Level stakes - Unless you know that a good run of cards are coming up, you should be playing the same stakes at all times.

It'll be the run of cards that define your success on any given day, so you can expect dramatic swings. There's no point in making these more dramatic than they have to be.

Tournament Play

There are two exceptions to the rule that you should be playing level stakes. If you're a card-counter, then you're clearly going to be keeping bets low when you have no edge, but pushing up the chips when a lot of big cards are due. The other exception is tournament play.

Tournaments are quite possibly the next big thing to hit the gambling world. Most blackjack players will feel they can't beat the house, but maybe they can beat their fellow players. In practice, many of the hardened tournament players will have their basic strategy down pat, so you won't be able to eke out an advantage by playing 'better'. However, by being more in control of your emotions and not blowing up by playing too big (or, indeed, too small) a bet, you'll cruise past many of the other players, even if, on paper, they seem very much equals.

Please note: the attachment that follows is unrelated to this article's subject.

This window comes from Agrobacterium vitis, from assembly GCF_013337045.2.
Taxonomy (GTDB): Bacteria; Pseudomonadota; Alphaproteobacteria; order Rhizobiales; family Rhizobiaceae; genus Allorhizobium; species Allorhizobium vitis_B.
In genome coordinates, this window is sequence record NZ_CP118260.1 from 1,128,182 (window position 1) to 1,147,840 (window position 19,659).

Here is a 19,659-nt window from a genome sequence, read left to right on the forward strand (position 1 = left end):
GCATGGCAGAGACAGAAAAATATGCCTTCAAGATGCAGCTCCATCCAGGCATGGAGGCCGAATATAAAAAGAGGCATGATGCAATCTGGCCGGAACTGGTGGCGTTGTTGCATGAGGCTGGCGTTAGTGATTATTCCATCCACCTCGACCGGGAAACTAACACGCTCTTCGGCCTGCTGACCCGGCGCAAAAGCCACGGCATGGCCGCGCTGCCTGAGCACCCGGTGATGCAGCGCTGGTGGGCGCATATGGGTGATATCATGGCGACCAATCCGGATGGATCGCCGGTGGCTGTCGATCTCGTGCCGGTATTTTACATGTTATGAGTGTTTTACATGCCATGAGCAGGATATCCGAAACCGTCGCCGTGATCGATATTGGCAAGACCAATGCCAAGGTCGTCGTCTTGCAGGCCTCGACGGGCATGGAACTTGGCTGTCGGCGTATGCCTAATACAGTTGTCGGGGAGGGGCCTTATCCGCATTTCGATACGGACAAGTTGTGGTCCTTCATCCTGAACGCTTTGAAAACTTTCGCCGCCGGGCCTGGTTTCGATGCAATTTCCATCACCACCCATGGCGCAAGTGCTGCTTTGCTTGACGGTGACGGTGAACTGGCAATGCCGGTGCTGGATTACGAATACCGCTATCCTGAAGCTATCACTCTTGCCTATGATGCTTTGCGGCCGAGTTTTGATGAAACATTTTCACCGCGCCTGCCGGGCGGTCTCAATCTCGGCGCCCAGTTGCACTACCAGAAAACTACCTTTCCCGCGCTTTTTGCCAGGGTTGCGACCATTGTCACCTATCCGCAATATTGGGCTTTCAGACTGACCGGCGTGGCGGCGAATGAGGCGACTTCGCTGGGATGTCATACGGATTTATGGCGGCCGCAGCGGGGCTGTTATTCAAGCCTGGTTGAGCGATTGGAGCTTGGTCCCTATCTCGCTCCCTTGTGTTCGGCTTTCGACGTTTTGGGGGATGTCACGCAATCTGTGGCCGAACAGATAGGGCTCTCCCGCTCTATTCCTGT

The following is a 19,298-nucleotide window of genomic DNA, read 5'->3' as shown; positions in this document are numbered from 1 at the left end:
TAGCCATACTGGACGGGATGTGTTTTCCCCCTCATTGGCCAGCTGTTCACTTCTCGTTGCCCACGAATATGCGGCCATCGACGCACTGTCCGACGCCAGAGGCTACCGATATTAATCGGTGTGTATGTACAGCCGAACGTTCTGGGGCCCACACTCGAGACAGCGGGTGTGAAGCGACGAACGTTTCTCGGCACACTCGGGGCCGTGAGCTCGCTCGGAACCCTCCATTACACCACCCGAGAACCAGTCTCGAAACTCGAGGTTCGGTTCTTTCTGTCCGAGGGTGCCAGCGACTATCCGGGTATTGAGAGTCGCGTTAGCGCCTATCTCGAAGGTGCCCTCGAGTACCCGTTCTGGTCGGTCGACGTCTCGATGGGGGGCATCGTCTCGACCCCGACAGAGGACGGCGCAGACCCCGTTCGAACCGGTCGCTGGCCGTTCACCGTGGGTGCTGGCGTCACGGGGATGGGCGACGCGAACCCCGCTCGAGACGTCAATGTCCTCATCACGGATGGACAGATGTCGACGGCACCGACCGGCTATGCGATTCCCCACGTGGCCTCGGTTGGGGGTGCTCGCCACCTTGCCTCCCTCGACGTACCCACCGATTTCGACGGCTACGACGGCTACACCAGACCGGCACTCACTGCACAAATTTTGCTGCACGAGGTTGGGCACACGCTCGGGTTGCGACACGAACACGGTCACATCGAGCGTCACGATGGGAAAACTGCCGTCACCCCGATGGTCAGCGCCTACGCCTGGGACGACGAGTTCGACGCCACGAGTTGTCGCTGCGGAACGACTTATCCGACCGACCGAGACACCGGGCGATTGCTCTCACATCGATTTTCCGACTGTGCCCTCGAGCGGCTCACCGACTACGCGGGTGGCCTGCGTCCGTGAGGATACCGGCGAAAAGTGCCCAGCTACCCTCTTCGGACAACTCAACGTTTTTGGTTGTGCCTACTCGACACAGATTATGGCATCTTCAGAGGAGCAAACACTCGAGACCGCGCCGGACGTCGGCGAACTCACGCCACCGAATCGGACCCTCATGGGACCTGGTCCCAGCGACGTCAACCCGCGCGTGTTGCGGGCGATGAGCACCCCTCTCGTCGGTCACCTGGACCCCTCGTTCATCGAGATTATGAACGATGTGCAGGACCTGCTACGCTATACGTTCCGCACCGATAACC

You should always look at the rules of the tournament. If the blackjack pays less or more, for example, this will be something you'll want to bear in mind. The crucial rule, though, refers to the number of hands you'll play in each round. Divide your allocation of chips by the number of hands per round. This should give you your minimum bet. If, for any reason, you want to put the pressure on your opponents with a maximum bet, this should be double the minimum bet. It's generally wise not to bet more than that, as otherwise there's a good chance you'll be making an early exit.

 The first rule of tournament play is to survive and get through to the next round. But the second rule is not to fall too far behind the leader. You'll gain far more when winning a tournament than you will when finishing fifth, so you want to give yourself a good shot at the top pot. You'll probably want to play small stakes for much of the round. But once you get to within three or four hands of the end, you might want to consider raising your stakes if you're not in a good position.